Lena Dunham Gives Powerful Speech On Sexual Abuse At Variety’s Power Of Women Event


At the recent Power Of Women Luncheon in New York, the annual event thrown by Variety magazine, a number of Hollywood notables were honored specifically for their charitable work.

Kim Kardashian was honored for her work with the Children’s Hospital in Los Angeles, actress Rachel Weisz was honored for her work with the Opportunity Network which helps underprivileged kids get scholarships for a much-needed education, Whoopi Goldberg was recognized for her association with Figure Skating in Harlem, a charity she started wich provides scholarships to girls in New York, and Glenn Close was honored for starting Bring Change 2 Mind, an organization working to end stigma around mental illness in both the young and the old.

Lena Dunham was awarded for her work with an organization called GEMS (Girls Education and Mentoring Service) a non-profit founded by activist Rachel Lloyd to help young women from low-income backgrounds who have been domestically sex trafficked and exploited. Her powerful acceptance speech showed that this issue is not only personal to Lena, but also very important.

First, she made a hilarious introduction in regards to being a feminist, which you will see in the full video below.

“It will surprise no one in this room that I identify as a feminist. If it does surprise you, I suggest you take a look around the room and make sure you’re not lost.The Men’s Rights Association meeting is happening at a PF Chang’s in New Jersey and I hear it started already, so you should probably get moving.”

Then she launched into the root of why sexual abuse, sexual exploitation, and sex trafficking is a huge problem here in the US.


“Some phrases that have left my lips in the past: ‘What a ho,’ ‘Hey, hooker,’ ‘sup, slut.’ Some songs I kept listening to: “Big Pimpin’,” “It’s Hard Out There for a Pimp”; age 13, my best friend and me in her bedroom screaming along to Sublime, “Annie’s 12 years old and two more she’ll be a whore.” Here’s the tricky thing about language — it lies about how powerful it is. When I used those words, I felt subversive, naughty, strong. I did not realize how these songs and words were not ways for me to reclaim my feminine power — in fact, they’ve silenced and shamed the women they purported to describe and reduce them to objects, or worse, punch lines. They celebrated the exploiters, and hid the exploited.”

It is a big wake up call for us to examine the pop culture we ingest everyday and how we ignore the blatant signs around us in regard to the way women’s power is taken away from them subtly.

She goes on to talk about her own rape and how it left her feeling powerless because choices about her own body had been taken away from her. It is why she feels very strongly about speaking up on this topic today.

Worldwide it is estimated there are 26 million people (the majority of which are women and girls) caught in human trafficking often referred to as modern day slavery. In fact there are more people caught in this modern day slavery than ever before at any point in human history.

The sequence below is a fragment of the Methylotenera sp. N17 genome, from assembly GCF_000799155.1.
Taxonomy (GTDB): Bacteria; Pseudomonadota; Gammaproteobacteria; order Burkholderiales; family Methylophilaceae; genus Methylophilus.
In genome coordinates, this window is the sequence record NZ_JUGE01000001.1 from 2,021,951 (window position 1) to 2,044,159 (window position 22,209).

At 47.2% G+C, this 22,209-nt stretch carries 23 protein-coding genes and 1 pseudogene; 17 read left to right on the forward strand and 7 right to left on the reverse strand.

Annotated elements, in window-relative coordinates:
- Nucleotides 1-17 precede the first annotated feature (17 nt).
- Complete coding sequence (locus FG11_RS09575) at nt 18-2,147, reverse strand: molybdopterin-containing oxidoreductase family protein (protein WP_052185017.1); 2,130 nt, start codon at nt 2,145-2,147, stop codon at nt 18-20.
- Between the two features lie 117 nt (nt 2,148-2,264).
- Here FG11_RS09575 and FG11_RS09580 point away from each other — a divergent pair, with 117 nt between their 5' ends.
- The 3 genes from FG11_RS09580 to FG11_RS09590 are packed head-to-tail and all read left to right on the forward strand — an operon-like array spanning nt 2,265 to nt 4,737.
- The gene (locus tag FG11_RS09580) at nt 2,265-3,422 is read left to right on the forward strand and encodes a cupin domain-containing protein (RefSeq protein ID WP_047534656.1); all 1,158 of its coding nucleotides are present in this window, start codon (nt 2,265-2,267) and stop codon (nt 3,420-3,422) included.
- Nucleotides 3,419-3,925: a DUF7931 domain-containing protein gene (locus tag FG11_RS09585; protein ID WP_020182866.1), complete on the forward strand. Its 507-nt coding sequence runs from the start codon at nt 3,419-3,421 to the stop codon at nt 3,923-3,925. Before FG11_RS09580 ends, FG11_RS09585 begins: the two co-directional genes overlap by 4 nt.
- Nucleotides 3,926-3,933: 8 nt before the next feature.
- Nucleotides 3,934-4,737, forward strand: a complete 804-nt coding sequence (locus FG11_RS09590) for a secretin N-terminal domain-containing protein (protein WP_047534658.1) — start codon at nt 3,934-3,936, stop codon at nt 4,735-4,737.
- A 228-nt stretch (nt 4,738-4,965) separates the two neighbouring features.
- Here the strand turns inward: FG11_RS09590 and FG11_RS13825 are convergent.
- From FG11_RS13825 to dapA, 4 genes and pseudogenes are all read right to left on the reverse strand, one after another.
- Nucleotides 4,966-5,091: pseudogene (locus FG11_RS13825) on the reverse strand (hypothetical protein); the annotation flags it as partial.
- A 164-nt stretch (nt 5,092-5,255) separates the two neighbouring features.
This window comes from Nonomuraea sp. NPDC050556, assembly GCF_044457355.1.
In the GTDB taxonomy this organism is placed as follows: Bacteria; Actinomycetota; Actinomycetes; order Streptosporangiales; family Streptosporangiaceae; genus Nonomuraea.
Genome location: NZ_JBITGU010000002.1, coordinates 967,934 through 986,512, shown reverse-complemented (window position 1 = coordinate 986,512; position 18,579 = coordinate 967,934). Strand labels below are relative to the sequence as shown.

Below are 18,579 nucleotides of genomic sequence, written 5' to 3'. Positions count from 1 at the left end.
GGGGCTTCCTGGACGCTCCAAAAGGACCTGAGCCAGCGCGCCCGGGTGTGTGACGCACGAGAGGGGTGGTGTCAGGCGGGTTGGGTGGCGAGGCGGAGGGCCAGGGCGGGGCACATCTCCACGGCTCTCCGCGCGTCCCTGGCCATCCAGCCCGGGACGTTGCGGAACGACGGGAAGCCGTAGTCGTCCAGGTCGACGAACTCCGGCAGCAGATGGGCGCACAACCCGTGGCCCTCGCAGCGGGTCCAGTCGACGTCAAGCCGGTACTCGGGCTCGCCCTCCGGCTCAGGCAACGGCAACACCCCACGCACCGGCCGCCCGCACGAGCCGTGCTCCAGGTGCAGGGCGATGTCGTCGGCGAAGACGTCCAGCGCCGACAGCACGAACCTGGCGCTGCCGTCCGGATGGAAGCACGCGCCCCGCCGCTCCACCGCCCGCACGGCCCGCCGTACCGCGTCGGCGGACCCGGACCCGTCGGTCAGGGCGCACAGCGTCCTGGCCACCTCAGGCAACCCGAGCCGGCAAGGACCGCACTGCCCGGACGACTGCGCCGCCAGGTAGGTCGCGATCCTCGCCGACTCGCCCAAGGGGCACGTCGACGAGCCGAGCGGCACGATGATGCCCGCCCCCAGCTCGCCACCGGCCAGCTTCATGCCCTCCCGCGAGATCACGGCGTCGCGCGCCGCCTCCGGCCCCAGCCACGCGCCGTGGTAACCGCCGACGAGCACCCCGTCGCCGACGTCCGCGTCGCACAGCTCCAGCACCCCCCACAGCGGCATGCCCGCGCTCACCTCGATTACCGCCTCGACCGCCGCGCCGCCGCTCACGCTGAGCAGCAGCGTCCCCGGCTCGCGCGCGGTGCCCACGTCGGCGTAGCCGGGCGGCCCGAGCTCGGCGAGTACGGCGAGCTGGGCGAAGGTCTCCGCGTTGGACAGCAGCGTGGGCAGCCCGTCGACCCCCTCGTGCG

In the US, under federal law, any minor under the age of 18 years induced into commercial sex is a victim of sex trafficking, yet there are still many states where victims are often treated like the criminals and more work needs to be done to show authorities the difference, which is where organizations like GEMS comes in.

According to the Justice Department, the average age of entry into child prostitution in the US is between 13-14, and many of these kids are runaways or homeless teens. Human trafficking generates close to $10 Billion each year in the US. Something for all your football fans to be aware of, Superbowl day each year sees a huge surge in human trafficking and it is now referred to as “National John’s Day” by authorities who crack down on prostitution and trafficking rings in a big way on that day each year now. It is a sobering thought to realize that this is happening in our own communities.

What Rachel Lloyd has created is giving everyday girls a place to regain their voice and power and the ability to integrate back into society. GEMS provides housing, counseling, education and employment so the girls that come through their program are equipped to live a full life away from exploitation.

“GEMS fosters a community of strength and support where women and girls fight to ensure that voices which are silenced in our society and faces that are ignored are at the forefront of a new conversation,” said Lena about the org.

They have also been a powerful force in helping change and create legislation to protect, not prosecute, these innocent girls who deserve help. They helped advocate and pass the New York Safe Harbor For Exploited Youth law in 2008 which is the first state law in the country that ensures exploited girls aren’t prosecuted for something they can’t legally consent to. Wow, that is HUGE! Why do we not have this law all over the country?

Just that statement alone shows why people such as Lena and activists like Rachel Lloyd cannot stop talking about this issue because if enough people act, change can happen. Watch the full speech below:


One Comment

  1. Pingback: Lena Dunham Says The Media's Fixation On Women's Bodies Is Controlling & Sexist

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